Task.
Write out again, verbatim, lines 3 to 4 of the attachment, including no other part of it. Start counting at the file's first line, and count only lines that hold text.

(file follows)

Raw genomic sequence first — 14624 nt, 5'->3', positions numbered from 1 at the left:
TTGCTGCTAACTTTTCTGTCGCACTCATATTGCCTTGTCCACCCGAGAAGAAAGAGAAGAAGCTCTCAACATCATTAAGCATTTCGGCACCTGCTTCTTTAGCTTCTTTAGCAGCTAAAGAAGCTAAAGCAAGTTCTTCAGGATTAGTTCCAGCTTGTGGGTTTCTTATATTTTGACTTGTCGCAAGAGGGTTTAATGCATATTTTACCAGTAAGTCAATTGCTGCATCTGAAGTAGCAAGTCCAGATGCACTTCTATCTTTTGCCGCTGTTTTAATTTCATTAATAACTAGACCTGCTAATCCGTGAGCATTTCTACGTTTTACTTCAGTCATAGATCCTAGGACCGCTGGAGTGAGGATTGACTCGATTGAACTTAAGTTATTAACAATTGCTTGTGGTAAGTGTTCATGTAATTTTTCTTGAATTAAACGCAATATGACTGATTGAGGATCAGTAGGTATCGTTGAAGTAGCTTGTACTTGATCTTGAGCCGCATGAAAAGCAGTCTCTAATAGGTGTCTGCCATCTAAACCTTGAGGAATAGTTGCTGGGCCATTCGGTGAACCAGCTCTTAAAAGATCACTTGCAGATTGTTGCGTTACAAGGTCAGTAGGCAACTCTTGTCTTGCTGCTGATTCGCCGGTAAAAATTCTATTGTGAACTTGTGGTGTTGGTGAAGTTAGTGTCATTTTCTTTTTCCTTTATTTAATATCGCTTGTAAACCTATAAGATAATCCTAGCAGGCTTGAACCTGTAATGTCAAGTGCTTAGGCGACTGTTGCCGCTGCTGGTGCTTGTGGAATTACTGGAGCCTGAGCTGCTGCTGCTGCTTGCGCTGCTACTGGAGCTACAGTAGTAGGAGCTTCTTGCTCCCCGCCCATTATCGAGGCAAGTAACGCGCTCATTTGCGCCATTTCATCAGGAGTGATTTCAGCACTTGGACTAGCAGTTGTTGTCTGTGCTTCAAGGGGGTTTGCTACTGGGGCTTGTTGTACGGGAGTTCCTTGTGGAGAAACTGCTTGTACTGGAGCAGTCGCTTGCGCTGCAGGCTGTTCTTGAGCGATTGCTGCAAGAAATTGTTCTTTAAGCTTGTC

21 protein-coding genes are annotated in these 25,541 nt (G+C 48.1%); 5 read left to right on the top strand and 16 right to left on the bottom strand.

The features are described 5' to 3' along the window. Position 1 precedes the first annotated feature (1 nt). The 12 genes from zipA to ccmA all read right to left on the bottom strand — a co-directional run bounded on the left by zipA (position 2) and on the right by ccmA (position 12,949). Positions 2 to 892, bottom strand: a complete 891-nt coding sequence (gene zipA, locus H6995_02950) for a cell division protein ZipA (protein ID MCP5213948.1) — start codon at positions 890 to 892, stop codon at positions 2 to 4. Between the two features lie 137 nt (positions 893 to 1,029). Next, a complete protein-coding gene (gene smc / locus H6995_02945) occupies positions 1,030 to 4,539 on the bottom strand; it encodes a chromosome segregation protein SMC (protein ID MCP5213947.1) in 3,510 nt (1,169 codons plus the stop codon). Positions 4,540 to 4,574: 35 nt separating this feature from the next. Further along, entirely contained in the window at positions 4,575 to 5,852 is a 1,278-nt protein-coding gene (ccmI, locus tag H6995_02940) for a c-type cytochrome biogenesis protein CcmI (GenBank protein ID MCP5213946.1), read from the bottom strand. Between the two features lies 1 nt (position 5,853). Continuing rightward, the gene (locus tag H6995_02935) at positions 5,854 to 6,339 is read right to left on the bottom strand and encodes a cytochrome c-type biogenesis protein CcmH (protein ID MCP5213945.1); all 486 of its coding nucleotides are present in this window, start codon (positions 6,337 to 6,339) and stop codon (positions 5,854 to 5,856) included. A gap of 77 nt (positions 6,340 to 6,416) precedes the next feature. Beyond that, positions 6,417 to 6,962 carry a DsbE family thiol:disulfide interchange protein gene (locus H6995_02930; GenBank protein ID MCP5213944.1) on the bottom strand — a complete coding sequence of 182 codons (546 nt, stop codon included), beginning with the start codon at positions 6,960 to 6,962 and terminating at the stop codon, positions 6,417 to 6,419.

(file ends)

21 protein-coding genes are annotated in these 25,541 nt (G+C 48.1%); 5 read left to right on the top strand and 16 right to left on the bottom strand.

The features are described 5' to 3' along the window. Position 1 precedes the first annotated feature (1 nt). The 12 genes from zipA to ccmA all read right to left on the bottom strand — a co-directional run bounded on the left by zipA (position 2) and on the right by ccmA (position 12,949). Positions 2 to 892, bottom strand: a complete 891-nt coding sequence (gene zipA, locus H6995_02950) for a cell division protein ZipA (protein ID MCP5213948.1) — start codon at positions 890 to 892, stop codon at positions 2 to 4. Between the two features lie 137 nt (positions 893 to 1,029). Next, a complete protein-coding gene (gene smc / locus H6995_02945) occupies positions 1,030 to 4,539 on the bottom strand; it encodes a chromosome segregation protein SMC (protein ID MCP5213947.1) in 3,510 nt (1,169 codons plus the stop codon). Positions 4,540 to 4,574: 35 nt separating this feature from the next. Further along, entirely contained in the window at positions 4,575 to 5,852 is a 1,278-nt protein-coding gene (ccmI, locus tag H6995_02940) for a c-type cytochrome biogenesis protein CcmI (GenBank protein ID MCP5213946.1), read from the bottom strand. Between the two features lies 1 nt (position 5,853). Continuing rightward, the gene (locus tag H6995_02935) at positions 5,854 to 6,339 is read right to left on the bottom strand and encodes a cytochrome c-type biogenesis protein CcmH (protein ID MCP5213945.1); all 486 of its coding nucleotides are present in this window, start codon (positions 6,337 to 6,339) and stop codon (positions 5,854 to 5,856) included. A gap of 77 nt (positions 6,340 to 6,416) precedes the next feature. Beyond that, positions 6,417 to 6,962 carry a DsbE family thiol:disulfide interchange protein gene (locus H6995_02930; GenBank protein ID MCP5213944.1) on the bottom strand — a complete coding sequence of 182 codons (546 nt, stop codon included), beginning with the start codon at positions 6,960 to 6,962 and terminating at the stop codon, positions 6,417 to 6,419.